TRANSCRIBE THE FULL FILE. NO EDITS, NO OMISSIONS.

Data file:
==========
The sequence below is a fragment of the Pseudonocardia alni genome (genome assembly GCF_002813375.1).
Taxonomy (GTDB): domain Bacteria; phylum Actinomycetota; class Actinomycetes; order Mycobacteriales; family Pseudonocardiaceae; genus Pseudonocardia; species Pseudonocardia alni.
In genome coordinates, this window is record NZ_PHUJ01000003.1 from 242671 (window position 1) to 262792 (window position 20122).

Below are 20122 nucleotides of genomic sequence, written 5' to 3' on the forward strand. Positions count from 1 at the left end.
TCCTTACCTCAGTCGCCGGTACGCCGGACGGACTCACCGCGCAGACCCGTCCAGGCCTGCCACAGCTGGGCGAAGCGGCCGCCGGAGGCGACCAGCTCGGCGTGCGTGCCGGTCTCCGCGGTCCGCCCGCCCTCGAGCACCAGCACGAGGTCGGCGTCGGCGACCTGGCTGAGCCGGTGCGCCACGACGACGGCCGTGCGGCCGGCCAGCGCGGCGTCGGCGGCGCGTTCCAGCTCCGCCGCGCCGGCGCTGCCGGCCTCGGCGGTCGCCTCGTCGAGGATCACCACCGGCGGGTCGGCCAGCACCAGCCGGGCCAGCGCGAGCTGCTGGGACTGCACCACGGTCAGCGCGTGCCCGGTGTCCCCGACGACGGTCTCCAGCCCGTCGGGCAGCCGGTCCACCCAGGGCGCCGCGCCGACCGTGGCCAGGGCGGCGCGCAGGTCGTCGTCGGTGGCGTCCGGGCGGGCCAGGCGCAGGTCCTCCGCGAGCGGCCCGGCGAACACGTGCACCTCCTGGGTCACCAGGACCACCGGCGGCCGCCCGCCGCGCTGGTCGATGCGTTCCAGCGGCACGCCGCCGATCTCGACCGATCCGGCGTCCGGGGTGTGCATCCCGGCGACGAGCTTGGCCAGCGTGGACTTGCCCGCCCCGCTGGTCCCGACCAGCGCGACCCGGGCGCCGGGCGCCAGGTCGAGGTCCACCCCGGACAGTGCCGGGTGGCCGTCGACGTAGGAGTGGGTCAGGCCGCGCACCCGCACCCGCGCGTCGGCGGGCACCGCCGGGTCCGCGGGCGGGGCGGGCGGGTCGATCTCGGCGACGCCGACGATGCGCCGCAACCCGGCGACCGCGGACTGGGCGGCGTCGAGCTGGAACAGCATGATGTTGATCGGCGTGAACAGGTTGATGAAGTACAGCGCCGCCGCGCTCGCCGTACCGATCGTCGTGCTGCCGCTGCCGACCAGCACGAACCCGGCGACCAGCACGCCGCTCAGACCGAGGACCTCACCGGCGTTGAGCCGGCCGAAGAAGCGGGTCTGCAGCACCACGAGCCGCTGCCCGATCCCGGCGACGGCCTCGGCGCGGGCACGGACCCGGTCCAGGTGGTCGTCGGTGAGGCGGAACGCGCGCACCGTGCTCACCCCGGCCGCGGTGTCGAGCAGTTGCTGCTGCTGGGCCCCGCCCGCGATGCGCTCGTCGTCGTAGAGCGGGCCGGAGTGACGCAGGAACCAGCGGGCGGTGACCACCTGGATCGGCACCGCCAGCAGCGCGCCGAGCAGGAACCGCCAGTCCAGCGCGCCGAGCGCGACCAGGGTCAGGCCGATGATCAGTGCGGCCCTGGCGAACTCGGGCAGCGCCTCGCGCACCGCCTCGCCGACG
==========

The sequence below is a fragment of the Pseudonocardia alni genome (genome assembly GCF_002813375.1).
Taxonomy (GTDB): domain Bacteria; phylum Actinomycetota; class Actinomycetes; order Mycobacteriales; family Pseudonocardiaceae; genus Pseudonocardia; species Pseudonocardia alni.
In genome coordinates, this window is record NZ_PHUJ01000003.1 from 242671 (window position 1) to 262792 (window position 20122).

Below are 20122 nucleotides of genomic sequence, written 5' to 3' on the forward strand. Positions count from 1 at the left end.
TCCTTACCTCAGTCGCCGGTACGCCGGACGGACTCACCGCGCAGACCCGTCCAGGCCTGCCACAGCTGGGCGAAGCGGCCGCCGGAGGCGACCAGCTCGGCGTGCGTGCCGGTCTCCGCGGTCCGCCCGCCCTCGAGCACCAGCACGAGGTCGGCGTCGGCGACCTGGCTGAGCCGGTGCGCCACGACGACGGCCGTGCGGCCGGCCAGCGCGGCGTCGGCGGCGCGTTCCAGCTCCGCCGCGCCGGCGCTGCCGGCCTCGGCGGTCGCCTCGTCGAGGATCACCACCGGCGGGTCGGCCAGCACCAGCCGGGCCAGCGCGAGCTGCTGGGACTGCACCACGGTCAGCGCGTGCCCGGTGTCCCCGACGACGGTCTCCAGCCCGTCGGGCAGCCGGTCCACCCAGGGCGCCGCGCCGACCGTGGCCAGGGCGGCGCGCAGGTCGTCGTCGGTGGCGTCCGGGCGGGCCAGGCGCAGGTCCTCCGCGAGCGGCCCGGCGAACACGTGCACCTCCTGGGTCACCAGGACCACCGGCGGCCGCCCGCCGCGCTGGTCGATGCGTTCCAGCGGCACGCCGCCGATCTCGACCGATCCGGCGTCCGGGGTGTGCATCCCGGCGACGAGCTTGGCCAGCGTGGACTTGCCCGCCCCGCTGGTCCCGACCAGCGCGACCCGGGCGCCGGGCGCCAGGTCGAGGTCCACCCCGGACAGTGCCGGGTGGCCGTCGACGTAGGAGTGGGTCAGGCCGCGCACCCGCACCCGCGCGTCGGCGGGCACCGCCGGGTCCGCGGGCGGGGCGGGCGGGTCGATCTCGGCGACGCCGACGATGCGCCGCAACCCGGCGACCGCGGACTGGGCGGCGTCGAGCTGGAACAGCATGATGTTGATCGGCGTGAACAGGTTGATGAAGTACAGCGCCGCCGCGCTCGCCGTACCGATCGTCGTGCTGCCGCTGCCGACCAGCACGAACCCGGCGACCAGCACGCCGCTCAGACCGAGGACCTCACCGGCGTTGAGCCGGCCGAAGAAGCGGGTCTGCAGCACCACGAGCCGCTGCCCGATCCCGGCGACGGCCTCGGCGCGGGCACGGACCCGGTCCAGGTGGTCGTCGGTGAGGCGGAACGCGCGCACCGTGCTCACCCCGGCCGCGGTGTCGAGCAGTTGCTGCTGCTGGGCCCCGCCCGCGATGCGCTCGTCGTCGTAGAGCGGGCCGGAGTGACGCAGGAACCAGCGGGCGGTGACCACCTGGATCGGCACCGCCAGCAGCGCGCCGAGCAGGAACCGCCAGTCCAGCGCGCCGAGCGCGACCAGGGTCAGGCCGATGATCAGTGCGGCCCTGGCGAACTCGGGCAGCGCCTCGCGCACCGCCTCGCCGACG